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An Integral Effect Test on the Reflood Period of a Large-Break LOCA for the APR1400 Using ATLAS

Hyun Sik Park, Ki Yong Choi, Seok Cho, Kyoung Ho Kang, Nam Hyun Choi, Dong Jin Euh, Yeon Sik Kim, Won Pil Baek

Nuclear Technology / Volume 170 / Number 1 / April 2010 / Pages 100-113

Technical Paper / Special Issue on the 2008 International Congress on Advances in Nuclear Power Plants / Thermal Hydraulics /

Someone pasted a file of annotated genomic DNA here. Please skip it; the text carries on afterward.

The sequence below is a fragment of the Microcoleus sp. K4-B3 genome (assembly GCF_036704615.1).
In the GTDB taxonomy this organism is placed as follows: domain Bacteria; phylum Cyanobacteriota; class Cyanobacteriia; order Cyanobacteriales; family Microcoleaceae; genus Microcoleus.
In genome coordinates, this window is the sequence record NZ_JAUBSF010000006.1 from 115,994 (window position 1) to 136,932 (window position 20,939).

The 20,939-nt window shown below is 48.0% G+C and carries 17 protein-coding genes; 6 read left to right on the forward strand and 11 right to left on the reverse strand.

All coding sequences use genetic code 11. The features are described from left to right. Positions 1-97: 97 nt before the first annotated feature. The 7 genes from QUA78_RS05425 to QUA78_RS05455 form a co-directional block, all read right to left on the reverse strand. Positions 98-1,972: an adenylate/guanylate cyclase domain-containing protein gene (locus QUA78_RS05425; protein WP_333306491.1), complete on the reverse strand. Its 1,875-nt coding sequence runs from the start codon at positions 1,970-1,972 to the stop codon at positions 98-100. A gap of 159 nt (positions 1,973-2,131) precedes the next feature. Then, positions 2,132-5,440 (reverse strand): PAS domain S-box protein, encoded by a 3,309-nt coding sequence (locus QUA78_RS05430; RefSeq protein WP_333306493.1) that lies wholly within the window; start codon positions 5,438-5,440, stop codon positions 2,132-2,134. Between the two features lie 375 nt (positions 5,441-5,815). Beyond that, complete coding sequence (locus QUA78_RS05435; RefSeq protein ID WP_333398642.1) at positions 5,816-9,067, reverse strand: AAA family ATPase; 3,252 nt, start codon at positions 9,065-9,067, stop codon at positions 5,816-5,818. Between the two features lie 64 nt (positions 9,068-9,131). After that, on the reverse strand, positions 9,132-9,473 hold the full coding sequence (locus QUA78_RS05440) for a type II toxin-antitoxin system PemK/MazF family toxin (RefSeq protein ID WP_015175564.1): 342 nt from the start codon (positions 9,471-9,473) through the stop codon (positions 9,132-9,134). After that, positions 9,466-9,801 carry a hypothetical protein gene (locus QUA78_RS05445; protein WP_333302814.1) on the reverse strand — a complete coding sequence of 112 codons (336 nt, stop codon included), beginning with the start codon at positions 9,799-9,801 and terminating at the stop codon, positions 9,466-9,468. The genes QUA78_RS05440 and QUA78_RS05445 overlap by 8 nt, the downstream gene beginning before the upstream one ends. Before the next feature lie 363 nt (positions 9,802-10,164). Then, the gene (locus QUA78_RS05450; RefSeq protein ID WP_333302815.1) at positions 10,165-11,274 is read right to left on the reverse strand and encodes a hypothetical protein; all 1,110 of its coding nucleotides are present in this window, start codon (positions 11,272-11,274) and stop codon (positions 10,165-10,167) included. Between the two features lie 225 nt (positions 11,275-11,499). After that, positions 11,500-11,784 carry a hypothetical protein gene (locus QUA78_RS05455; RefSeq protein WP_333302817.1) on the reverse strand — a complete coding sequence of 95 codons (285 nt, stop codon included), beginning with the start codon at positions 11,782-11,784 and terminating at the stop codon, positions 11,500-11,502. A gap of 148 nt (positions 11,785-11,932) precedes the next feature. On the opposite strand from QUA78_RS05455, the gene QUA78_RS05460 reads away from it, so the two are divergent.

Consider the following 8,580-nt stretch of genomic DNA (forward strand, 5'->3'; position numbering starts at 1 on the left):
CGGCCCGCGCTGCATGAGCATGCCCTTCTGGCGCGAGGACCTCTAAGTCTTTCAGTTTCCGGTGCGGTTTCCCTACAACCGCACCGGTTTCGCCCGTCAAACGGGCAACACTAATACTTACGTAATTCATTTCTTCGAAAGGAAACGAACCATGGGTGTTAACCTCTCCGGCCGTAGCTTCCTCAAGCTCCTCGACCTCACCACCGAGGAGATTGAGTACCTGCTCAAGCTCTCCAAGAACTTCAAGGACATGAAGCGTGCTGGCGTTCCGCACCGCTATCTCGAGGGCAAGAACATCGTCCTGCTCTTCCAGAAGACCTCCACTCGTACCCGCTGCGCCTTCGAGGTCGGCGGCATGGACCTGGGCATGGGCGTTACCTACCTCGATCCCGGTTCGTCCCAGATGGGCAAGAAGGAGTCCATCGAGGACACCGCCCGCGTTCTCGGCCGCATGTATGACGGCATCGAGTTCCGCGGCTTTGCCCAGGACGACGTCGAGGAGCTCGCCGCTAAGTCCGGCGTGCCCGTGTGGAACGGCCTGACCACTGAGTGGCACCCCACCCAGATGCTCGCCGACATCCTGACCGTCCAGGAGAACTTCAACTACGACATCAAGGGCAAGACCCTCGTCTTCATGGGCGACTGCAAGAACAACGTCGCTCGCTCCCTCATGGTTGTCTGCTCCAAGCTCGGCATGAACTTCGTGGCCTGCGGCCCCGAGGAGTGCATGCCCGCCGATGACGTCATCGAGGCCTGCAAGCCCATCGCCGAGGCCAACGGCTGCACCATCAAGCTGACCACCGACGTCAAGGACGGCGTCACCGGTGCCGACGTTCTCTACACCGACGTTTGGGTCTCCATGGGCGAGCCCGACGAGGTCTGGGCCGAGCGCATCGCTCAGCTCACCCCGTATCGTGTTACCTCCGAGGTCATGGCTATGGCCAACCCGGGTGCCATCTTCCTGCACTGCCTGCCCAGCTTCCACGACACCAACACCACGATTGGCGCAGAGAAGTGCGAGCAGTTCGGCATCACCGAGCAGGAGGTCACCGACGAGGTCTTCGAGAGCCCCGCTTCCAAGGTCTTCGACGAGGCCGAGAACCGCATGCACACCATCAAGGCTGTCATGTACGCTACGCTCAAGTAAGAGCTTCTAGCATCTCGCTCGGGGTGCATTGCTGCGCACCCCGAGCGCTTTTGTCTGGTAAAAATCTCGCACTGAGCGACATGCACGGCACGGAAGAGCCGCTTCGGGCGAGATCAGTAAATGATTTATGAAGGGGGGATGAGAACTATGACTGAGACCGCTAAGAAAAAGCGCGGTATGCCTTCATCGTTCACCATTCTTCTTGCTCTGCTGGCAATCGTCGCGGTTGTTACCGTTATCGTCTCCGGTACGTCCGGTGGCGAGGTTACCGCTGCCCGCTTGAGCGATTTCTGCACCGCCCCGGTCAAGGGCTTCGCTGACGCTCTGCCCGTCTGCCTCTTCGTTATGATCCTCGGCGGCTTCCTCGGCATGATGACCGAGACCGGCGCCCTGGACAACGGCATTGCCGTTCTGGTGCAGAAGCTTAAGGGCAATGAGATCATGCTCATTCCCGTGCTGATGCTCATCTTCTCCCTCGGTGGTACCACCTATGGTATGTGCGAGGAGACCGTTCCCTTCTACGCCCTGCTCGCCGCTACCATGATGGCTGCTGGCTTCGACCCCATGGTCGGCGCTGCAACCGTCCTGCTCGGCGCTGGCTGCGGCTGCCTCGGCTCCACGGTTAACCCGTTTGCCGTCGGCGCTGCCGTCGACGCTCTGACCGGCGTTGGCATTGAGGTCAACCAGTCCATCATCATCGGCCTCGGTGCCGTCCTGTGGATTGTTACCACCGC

A thermal-hydraulic integral effect test facility, Advanced Thermal-Hydraulic Test Loop for Accident Simulation (ATLAS), has been constructed at the Korea Atomic Energy Research Institute. It is a 1/2-reduced-height and 1/288-volume-scaled test facility based on the design features of APR1400, an evolutionary pressurized water reactor developed by the Korean industry. ATLAS was used to perform a set of integral effect tests on the reflood period of a large-break loss-of-coolant accident (LBLOCA) after intensive performance tests had been conducted to verify ATLAS's operational performance and controllability for major thermal-hydraulic components. The present LB-CL-09 test is one of the integral effect reflood tests for investigating the thermal-hydraulic characteristics during an entire reflood period that can be used to provide reliable data to help validate the LBLOCA analysis methodology for APR1400. The main objective of the present test is to identify the major thermal-hydraulic characteristics such as the direct emergency core coolant (ECC) bypass, downcomer boiling, and core cooling behavior during the reflood phase of an LBLOCA for APR1400 under conditions where the downcomer region interacts with the reactor core region and the heat could be transferred through the steam generator. The initial and boundary conditions were obtained by applying scaling ratios to the MARS simulation results. The decay heat and the ECC flow rate from the safety injection tank were simulated from the start of the reflood period. The ECC flow rate from the safety injection pump was 0.32 kg/s. The system pressure was fixed at [approximately]0.1 MPa, and the initial outer-wall temperature was determined to be 205°C. The experimental results showed the typical thermal-hydraulic trends expected to occur during the reflood phase of the LBLOCA scenario.

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